Werner Sombart


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Sombart, Werner

 

Born Jan. 19, 1863, in Ermsleben, Harz; died May 18, 1941, in Berlin. German economist, sociologist, and historian. Philosopher of culture. Student of G. von Schmoller. Professor at the universities of Breslau (1890) and Berlin (1906).

Sombart’s early works demonstrated the influence of Marxism, but he later opposed historical materialism and the economic teachings of K. Marx. His works are primarily devoted to the economic history of Western Europe, specifically the rise of capitalism (he collected enormous amounts of factual material) and problems of socialism and social movements. Attempting to unite the study of economics and theoretical explanations of social life, Sombart developed a concept of “an economic system” as a certain integral phenomenon giving rise to specific economic institutions and representing an expression of the “spirit” of a society (Sombart identifies the concepts of spirit and society).

Sombart attempted to establish his own theory of primary accumulation, introducing the accumulation of feudal land rent as a primary source of the accumulation of capital. Beginning in the 1920’s, Sombart’s ideas were used by reactionary political circles in Germany.

WORKS

Noo-Soziologie. Berlin, 1956.
Studien zur Entwicklungsgeschichte des modernen Kapitalismus, vols. 1–2. Munich-Leipzig, 1913.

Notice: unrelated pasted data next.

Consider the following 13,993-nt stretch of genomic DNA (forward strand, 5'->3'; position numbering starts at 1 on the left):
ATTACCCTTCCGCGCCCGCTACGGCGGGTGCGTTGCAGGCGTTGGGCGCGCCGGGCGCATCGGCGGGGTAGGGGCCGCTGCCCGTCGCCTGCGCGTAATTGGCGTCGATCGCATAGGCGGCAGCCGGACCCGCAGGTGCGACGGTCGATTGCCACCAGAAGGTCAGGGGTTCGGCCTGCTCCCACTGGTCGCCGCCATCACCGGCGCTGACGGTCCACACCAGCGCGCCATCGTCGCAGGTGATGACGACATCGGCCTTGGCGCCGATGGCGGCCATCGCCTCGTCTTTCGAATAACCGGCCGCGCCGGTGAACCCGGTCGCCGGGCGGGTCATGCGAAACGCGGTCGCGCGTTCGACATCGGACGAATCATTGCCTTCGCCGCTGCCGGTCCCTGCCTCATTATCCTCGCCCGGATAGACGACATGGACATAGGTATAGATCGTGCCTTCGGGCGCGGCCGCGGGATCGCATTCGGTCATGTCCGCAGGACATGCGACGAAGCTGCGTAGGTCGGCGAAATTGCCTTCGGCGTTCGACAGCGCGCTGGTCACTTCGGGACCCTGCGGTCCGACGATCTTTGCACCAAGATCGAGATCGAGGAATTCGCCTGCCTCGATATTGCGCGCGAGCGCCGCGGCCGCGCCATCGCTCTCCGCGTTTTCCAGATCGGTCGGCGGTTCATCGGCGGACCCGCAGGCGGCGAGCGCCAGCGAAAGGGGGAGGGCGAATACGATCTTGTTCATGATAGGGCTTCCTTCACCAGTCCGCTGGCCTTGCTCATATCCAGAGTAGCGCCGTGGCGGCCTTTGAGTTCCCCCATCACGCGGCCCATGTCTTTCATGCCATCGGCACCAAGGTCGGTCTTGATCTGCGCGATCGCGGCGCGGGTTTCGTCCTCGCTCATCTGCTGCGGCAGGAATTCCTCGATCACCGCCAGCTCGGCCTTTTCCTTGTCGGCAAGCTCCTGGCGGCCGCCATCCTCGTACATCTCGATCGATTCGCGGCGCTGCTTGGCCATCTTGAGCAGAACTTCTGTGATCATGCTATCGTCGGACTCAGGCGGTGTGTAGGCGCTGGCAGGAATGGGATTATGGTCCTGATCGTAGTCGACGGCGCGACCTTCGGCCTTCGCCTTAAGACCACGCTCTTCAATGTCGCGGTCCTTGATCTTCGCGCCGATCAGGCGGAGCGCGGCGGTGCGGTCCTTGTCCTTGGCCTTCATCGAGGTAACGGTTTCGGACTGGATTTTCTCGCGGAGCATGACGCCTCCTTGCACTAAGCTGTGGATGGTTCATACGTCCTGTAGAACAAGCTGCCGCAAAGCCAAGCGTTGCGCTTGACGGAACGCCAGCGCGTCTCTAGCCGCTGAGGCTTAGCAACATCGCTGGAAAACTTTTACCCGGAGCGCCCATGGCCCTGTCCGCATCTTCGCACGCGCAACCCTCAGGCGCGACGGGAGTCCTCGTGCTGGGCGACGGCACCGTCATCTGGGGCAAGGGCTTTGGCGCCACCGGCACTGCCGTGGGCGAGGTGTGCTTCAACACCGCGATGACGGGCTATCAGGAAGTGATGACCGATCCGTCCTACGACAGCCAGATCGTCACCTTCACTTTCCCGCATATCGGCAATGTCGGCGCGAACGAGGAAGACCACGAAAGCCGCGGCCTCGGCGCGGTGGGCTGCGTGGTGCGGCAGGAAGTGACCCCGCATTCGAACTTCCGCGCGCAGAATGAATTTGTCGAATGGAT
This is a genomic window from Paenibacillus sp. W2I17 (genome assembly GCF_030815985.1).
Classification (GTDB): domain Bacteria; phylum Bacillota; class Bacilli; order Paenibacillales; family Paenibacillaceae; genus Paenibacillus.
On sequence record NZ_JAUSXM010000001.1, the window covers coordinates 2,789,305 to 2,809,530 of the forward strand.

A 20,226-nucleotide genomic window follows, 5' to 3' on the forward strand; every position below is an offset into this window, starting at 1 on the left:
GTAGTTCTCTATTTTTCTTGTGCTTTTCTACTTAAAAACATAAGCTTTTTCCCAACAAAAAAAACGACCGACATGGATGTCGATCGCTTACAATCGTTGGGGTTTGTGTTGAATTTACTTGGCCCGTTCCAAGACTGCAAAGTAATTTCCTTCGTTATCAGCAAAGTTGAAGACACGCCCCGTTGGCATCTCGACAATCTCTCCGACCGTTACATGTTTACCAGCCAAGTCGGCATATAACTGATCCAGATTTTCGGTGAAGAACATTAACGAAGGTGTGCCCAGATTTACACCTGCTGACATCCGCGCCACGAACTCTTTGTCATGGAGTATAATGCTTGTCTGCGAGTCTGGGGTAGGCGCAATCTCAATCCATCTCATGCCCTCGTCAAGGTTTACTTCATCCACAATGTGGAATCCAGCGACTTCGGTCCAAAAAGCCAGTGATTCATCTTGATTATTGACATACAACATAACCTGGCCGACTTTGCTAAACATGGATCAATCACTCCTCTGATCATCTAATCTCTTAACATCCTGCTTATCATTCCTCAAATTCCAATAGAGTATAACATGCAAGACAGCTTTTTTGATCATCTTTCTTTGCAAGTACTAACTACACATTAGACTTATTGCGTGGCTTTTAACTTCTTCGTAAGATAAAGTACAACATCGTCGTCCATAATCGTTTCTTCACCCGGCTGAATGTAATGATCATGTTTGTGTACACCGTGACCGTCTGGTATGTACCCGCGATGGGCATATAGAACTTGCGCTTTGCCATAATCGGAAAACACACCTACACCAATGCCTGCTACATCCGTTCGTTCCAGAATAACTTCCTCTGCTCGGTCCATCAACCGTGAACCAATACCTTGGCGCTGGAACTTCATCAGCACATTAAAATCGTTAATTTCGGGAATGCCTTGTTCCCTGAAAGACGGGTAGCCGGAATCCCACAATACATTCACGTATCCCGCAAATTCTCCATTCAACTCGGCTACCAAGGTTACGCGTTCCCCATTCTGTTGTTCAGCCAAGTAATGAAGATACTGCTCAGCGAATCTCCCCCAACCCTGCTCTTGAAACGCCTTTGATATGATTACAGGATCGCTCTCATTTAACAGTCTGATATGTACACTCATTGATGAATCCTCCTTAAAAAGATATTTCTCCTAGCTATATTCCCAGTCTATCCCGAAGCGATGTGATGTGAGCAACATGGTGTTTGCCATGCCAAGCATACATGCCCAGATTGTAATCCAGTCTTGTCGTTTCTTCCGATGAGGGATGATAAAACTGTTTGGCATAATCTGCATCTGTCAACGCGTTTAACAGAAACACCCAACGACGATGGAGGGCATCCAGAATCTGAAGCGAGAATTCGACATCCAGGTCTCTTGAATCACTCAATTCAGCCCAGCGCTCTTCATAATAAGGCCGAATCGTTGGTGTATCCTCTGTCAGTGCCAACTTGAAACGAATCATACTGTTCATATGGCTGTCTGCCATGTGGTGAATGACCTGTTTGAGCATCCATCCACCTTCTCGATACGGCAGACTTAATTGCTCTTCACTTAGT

Die Zukunft des Kapitalismus. Berlin, 1932.
Deutscher Sozialismus. Berlin, 1934.
In Russian translation:
Sotsializm i sotsial’noe dvizhenie v 19 stoletii. St. Petersburg, 1902.
Khudozhestvennaia promyshlennosr’ i kul’ tura. St. Petersburg [no date].
Idealy sotsial’noi politiki. St. Petersburg, 1906.
Burzhua. Moscow, 1924.
Narodnoe khoziaistvo v Germanii v 19 iv nach. 20 v. Moscow, 1924.

REFERENCE

Lunacharskii, A. V. “Zombart o dushe burzhua.” In his book Meshchanstvo i individualism. Moscow-Petrograd, 1923. Pages 202–23.

TS. G. ARZAKAN’IAN and B. T. GRIGOR’IAN

References in periodicals archive ?
In 1902, Werner Sombart, another socialist, published Modern Capitalism.
This article reads Bernhardi's individual ethics in the context of contemporary discourses on the relationship of the individual and society that surfaced in response to the increasing anti-Semitism in Europe such as Emile Durkheim's defense of individualism in "Individualism and the Intellectuals" (1898) and Werner Sombart's discussion of Jewish contribution to society in Die Juden und das Wirtschaftsleben (1911).
Si bien es verdad que esta concepcion de la ciudad consumidora subsistiendo a costa del campo retomaba las ideas que habia propuesto Max Weber (1987: 7-10 = 1964: II, 940-942), la nocion en ultima instancia remitia a las explicaciones de Werner Sombart, que Weber hubo de contextualizar posteriormente para el analisis del mundo antiguo, (8) hecho que obviamente fue reconocido y examinado con detalle por el propio Finley (1984b: 44-45, 48-56), (9) quien explicaba de que modo Weber habia estado trabajando a partir de ciertas ideas de Sombart (10).